By Dave Webb
Audrey Carver runs a small business, The Horse Connection, taking people on guided trail rides. Her riding stock includes several gentled wild horses that she has adopted through the BLM wild horse adoption program. Some people seek her out because they want the experience of riding a mustang. Others dont know they are riding a wild horse and she doesnt tell them until after the ride.
I toured her operation, which is located in Eden, Utah, (next to Pineview Reservoir) and was very impressed. There were no horses in sight as we walked out to her corral. She called, Reno, and a big brown mare trotted around the corner, followed by six other horses. They came right up and ask to be petted.
Look at them and guess which ones were wild horses, she challenged. I looked, but couldnt tell. They all just looked like horses to me.
My 10-year-old daughter, Xanthe, was with me and Audrey invited us to go on a trail ride. Xanthe had never ridden and I expected Audrey to put her on the gentlest horse available. But no, that wasnt necessary. Audrey turned to Xanthe and asked, Which one do you want to ride. She assured me that they were all gentle, all trustworthy to carry inexperienced riders. Xanthe choose a large, gray animal.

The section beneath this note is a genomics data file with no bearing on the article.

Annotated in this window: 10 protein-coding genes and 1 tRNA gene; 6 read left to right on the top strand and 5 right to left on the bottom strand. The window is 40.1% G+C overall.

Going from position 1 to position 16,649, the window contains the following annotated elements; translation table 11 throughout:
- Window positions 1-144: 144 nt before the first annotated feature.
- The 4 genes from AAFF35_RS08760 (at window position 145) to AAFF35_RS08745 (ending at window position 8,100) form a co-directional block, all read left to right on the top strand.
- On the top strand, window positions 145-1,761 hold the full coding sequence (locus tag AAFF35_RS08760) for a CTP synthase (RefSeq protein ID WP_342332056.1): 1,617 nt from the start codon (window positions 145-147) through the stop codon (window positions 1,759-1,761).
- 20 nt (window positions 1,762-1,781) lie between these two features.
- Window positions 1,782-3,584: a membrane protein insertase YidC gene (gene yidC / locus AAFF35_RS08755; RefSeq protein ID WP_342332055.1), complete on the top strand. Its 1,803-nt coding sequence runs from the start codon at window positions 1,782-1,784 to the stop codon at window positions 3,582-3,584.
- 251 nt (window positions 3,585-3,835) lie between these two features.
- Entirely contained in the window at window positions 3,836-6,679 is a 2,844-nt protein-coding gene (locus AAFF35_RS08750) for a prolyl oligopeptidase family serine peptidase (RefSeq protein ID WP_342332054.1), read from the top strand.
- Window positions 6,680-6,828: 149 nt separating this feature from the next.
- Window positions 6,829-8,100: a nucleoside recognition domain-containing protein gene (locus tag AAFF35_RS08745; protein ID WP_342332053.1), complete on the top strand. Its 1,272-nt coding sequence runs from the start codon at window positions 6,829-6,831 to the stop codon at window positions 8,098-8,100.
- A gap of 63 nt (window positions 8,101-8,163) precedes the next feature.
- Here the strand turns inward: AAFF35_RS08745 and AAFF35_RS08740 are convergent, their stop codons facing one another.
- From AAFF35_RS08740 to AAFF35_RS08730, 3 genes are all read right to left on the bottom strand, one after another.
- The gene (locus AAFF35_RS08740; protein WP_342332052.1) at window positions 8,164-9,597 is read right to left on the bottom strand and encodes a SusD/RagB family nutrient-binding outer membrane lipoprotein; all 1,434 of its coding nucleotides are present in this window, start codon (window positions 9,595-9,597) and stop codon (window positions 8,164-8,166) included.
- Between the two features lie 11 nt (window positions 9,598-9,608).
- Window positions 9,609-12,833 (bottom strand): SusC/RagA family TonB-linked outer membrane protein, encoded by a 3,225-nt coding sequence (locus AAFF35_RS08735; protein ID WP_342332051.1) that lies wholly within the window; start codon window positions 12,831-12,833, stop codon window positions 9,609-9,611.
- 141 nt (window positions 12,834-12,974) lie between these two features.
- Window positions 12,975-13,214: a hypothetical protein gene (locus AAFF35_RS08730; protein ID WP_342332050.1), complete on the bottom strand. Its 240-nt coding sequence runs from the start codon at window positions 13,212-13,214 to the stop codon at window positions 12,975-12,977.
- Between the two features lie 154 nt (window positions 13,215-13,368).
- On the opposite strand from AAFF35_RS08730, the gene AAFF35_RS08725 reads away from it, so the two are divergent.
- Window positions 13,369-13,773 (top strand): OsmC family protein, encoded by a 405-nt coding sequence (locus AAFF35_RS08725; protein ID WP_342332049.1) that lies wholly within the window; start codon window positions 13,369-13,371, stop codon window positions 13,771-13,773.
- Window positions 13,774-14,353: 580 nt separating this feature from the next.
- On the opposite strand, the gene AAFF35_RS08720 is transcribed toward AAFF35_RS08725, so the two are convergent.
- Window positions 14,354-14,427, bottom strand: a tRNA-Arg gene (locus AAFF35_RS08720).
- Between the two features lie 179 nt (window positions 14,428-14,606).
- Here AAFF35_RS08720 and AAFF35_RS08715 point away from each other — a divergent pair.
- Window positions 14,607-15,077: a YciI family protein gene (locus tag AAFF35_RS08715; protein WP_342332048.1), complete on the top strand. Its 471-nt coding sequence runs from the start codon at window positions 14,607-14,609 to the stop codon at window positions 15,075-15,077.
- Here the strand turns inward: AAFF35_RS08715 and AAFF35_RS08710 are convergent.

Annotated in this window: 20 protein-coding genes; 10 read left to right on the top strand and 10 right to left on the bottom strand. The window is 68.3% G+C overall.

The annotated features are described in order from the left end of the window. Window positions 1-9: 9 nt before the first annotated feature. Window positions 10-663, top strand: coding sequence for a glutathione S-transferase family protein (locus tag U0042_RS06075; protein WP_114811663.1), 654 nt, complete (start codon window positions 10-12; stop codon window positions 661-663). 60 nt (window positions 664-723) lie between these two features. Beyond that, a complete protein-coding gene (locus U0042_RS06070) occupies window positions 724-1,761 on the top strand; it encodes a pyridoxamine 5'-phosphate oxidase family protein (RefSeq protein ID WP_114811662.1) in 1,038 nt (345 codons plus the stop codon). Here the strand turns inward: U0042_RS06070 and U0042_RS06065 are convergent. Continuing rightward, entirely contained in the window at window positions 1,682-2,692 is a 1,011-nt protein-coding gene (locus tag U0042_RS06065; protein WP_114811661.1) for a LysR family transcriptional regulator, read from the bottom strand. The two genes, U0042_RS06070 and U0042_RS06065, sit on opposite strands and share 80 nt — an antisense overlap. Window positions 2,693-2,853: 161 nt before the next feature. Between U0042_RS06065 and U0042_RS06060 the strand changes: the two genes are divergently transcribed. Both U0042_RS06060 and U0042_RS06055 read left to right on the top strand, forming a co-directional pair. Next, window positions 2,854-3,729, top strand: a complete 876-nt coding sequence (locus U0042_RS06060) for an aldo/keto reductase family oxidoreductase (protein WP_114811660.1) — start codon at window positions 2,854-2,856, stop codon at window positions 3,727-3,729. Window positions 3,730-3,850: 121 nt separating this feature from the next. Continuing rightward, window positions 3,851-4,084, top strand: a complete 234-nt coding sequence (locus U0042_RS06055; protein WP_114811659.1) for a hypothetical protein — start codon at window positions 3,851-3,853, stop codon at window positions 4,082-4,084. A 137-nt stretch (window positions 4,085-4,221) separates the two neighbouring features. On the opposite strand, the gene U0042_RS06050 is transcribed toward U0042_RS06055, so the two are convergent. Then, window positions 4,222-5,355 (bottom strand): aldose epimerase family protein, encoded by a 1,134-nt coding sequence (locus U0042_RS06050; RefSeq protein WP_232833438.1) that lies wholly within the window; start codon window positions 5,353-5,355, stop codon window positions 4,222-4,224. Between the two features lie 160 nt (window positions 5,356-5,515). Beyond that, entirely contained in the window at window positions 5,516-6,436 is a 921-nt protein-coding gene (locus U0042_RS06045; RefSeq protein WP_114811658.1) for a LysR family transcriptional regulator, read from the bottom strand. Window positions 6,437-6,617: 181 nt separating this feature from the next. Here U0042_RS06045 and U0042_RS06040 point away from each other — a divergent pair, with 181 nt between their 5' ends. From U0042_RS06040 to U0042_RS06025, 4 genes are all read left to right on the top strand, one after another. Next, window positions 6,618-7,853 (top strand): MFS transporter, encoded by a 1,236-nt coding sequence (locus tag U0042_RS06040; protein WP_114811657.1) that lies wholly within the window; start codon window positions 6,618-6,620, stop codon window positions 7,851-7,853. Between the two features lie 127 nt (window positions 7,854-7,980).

Audrey saddled the horses and, again, I was impressed. The horses did not fight the bridle. They seemed excited to go on an outing.
After giving us a crash course in horsemanship, Audrey led the way down the trail, Xanthe followed and I brought up the rear. We were all riding mustangs and the horses responded to our direction with precision they were obviously well trained.
At one point Audrey stopped in the middle of a field. Our horses also stopped. Audrey then invited Xanthe to bring her horse forward. Xanthe, uncertain of commands, nevertheless guided her horse forward alongside Audreys, and the two rode side-by-side across the field. Big Gray was able to figure out what Xanthe wanted and responded in a way that made Xanthe look like an old pro. It was a real confidence builder for my daughter.
As we returned to the corral, Audrey had her horse side-step up to the gate so she could unlatch it, then side-step away as she pulled the gate open.
Audrey gentles and trains the horses herself and she has done a marvelous job. Ive never seen better trained horses. She loves working with the mustangs and she has proven they can be used for virtually any purpose. Her formerly wild horses have won many best-of-show ribbons and many first places trophies in halter, barrel racing, roping and other competitions.